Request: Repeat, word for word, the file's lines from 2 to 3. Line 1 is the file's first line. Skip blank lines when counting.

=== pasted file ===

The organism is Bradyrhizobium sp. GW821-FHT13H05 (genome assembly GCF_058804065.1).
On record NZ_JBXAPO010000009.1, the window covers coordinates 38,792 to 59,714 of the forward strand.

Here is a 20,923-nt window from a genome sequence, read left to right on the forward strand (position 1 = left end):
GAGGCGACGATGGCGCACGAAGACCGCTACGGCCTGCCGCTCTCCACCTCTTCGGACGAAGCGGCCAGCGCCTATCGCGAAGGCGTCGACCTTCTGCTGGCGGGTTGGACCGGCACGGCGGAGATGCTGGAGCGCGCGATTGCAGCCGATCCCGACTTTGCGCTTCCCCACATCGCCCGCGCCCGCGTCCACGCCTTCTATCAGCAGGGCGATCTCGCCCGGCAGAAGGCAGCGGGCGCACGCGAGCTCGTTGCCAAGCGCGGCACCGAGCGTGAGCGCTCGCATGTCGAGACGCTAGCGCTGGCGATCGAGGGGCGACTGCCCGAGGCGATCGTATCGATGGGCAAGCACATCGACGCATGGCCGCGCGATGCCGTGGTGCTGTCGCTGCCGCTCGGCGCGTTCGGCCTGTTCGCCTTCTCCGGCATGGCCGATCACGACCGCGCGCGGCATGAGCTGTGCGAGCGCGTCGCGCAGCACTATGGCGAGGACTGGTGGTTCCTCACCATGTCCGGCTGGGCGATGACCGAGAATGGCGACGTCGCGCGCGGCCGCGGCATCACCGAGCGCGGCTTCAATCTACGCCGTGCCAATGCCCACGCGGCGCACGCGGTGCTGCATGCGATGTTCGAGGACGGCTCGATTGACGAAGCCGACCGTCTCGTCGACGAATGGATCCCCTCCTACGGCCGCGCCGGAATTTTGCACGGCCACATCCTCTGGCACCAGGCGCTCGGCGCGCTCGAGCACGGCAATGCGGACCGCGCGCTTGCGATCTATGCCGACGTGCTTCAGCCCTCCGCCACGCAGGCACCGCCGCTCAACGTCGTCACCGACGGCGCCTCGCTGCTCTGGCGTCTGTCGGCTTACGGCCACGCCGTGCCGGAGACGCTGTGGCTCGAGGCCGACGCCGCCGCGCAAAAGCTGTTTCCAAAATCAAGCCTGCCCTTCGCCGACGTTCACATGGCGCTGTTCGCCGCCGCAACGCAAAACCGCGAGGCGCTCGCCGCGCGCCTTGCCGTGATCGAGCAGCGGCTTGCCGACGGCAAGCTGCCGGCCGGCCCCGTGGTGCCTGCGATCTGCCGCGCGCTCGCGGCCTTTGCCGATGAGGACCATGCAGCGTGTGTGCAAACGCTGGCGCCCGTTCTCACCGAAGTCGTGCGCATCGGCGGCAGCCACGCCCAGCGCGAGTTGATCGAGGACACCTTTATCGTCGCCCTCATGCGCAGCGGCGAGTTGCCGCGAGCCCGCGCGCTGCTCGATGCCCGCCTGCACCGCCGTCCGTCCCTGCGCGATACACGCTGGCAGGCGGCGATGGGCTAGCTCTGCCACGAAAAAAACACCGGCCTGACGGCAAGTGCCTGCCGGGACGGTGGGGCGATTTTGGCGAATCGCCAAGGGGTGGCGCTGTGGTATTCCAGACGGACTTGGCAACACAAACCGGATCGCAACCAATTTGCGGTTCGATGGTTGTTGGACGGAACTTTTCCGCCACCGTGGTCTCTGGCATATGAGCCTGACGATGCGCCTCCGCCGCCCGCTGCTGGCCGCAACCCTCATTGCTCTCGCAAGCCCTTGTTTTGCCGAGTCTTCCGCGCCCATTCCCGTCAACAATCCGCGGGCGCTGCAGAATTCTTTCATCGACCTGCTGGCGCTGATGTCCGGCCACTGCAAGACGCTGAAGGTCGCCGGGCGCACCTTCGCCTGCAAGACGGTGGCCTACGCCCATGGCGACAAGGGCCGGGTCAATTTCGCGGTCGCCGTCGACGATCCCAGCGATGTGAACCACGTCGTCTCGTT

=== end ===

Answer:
On record NZ_JBXAPO010000009.1, the window covers coordinates 38,792 to 59,714 of the forward strand.

Here is a 20,923-nt window from a genome sequence, read left to right on the forward strand (position 1 = left end):